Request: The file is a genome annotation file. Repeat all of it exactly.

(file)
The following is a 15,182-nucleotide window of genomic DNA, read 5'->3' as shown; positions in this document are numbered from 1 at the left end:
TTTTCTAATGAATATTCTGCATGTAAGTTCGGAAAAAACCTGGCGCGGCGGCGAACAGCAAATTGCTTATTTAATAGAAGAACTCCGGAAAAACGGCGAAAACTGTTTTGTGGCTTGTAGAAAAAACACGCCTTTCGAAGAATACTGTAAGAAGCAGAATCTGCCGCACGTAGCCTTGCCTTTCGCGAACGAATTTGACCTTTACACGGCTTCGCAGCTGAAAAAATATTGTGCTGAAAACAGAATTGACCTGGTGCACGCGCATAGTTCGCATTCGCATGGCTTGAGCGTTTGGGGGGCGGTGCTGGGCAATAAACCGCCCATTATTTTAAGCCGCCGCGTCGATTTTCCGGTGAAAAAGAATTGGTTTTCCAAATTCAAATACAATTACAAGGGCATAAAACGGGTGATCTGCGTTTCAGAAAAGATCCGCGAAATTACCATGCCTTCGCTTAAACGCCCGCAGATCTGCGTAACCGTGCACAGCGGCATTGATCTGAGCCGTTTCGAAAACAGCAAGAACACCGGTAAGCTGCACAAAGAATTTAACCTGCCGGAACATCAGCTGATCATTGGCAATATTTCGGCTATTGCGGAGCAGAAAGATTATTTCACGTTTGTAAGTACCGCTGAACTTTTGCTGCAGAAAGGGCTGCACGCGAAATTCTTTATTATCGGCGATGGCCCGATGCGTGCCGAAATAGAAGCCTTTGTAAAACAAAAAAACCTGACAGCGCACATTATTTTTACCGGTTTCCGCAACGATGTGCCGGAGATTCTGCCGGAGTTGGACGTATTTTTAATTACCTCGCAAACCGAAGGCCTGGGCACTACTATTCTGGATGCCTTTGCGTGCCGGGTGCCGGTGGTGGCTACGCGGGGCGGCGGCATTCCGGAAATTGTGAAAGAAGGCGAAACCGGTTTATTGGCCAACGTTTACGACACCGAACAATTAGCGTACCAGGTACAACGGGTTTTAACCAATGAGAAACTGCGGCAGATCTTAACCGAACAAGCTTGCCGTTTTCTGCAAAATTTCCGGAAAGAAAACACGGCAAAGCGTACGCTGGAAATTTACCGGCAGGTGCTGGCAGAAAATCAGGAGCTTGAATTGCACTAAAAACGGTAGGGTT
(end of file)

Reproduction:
The following is a 15,182-nucleotide window of genomic DNA, read 5'->3' as shown; positions in this document are numbered from 1 at the left end:
TTTTCTAATGAATATTCTGCATGTAAGTTCGGAAAAAACCTGGCGCGGCGGCGAACAGCAAATTGCTTATTTAATAGAAGAACTCCGGAAAAACGGCGAAAACTGTTTTGTGGCTTGTAGAAAAAACACGCCTTTCGAAGAATACTGTAAGAAGCAGAATCTGCCGCACGTAGCCTTGCCTTTCGCGAACGAATTTGACCTTTACACGGCTTCGCAGCTGAAAAAATATTGTGCTGAAAACAGAATTGACCTGGTGCACGCGCATAGTTCGCATTCGCATGGCTTGAGCGTTTGGGGGGCGGTGCTGGGCAATAAACCGCCCATTATTTTAAGCCGCCGCGTCGATTTTCCGGTGAAAAAGAATTGGTTTTCCAAATTCAAATACAATTACAAGGGCATAAAACGGGTGATCTGCGTTTCAGAAAAGATCCGCGAAATTACCATGCCTTCGCTTAAACGCCCGCAGATCTGCGTAACCGTGCACAGCGGCATTGATCTGAGCCGTTTCGAAAACAGCAAGAACACCGGTAAGCTGCACAAAGAATTTAACCTGCCGGAACATCAGCTGATCATTGGCAATATTTCGGCTATTGCGGAGCAGAAAGATTATTTCACGTTTGTAAGTACCGCTGAACTTTTGCTGCAGAAAGGGCTGCACGCGAAATTCTTTATTATCGGCGATGGCCCGATGCGTGCCGAAATAGAAGCCTTTGTAAAACAAAAAAACCTGACAGCGCACATTATTTTTACCGGTTTCCGCAACGATGTGCCGGAGATTCTGCCGGAGTTGGACGTATTTTTAATTACCTCGCAAACCGAAGGCCTGGGCACTACTATTCTGGATGCCTTTGCGTGCCGGGTGCCGGTGGTGGCTACGCGGGGCGGCGGCATTCCGGAAATTGTGAAAGAAGGCGAAACCGGTTTATTGGCCAACGTTTACGACACCGAACAATTAGCGTACCAGGTACAACGGGTTTTAACCAATGAGAAACTGCGGCAGATCTTAACCGAACAAGCTTGCCGTTTTCTGCAAAATTTCCGGAAAGAAAACACGGCAAAGCGTACGCTGGAAATTTACCGGCAGGTGCTGGCAGAAAATCAGGAGCTTGAATTGCACTAAAAACGGTAGGGTT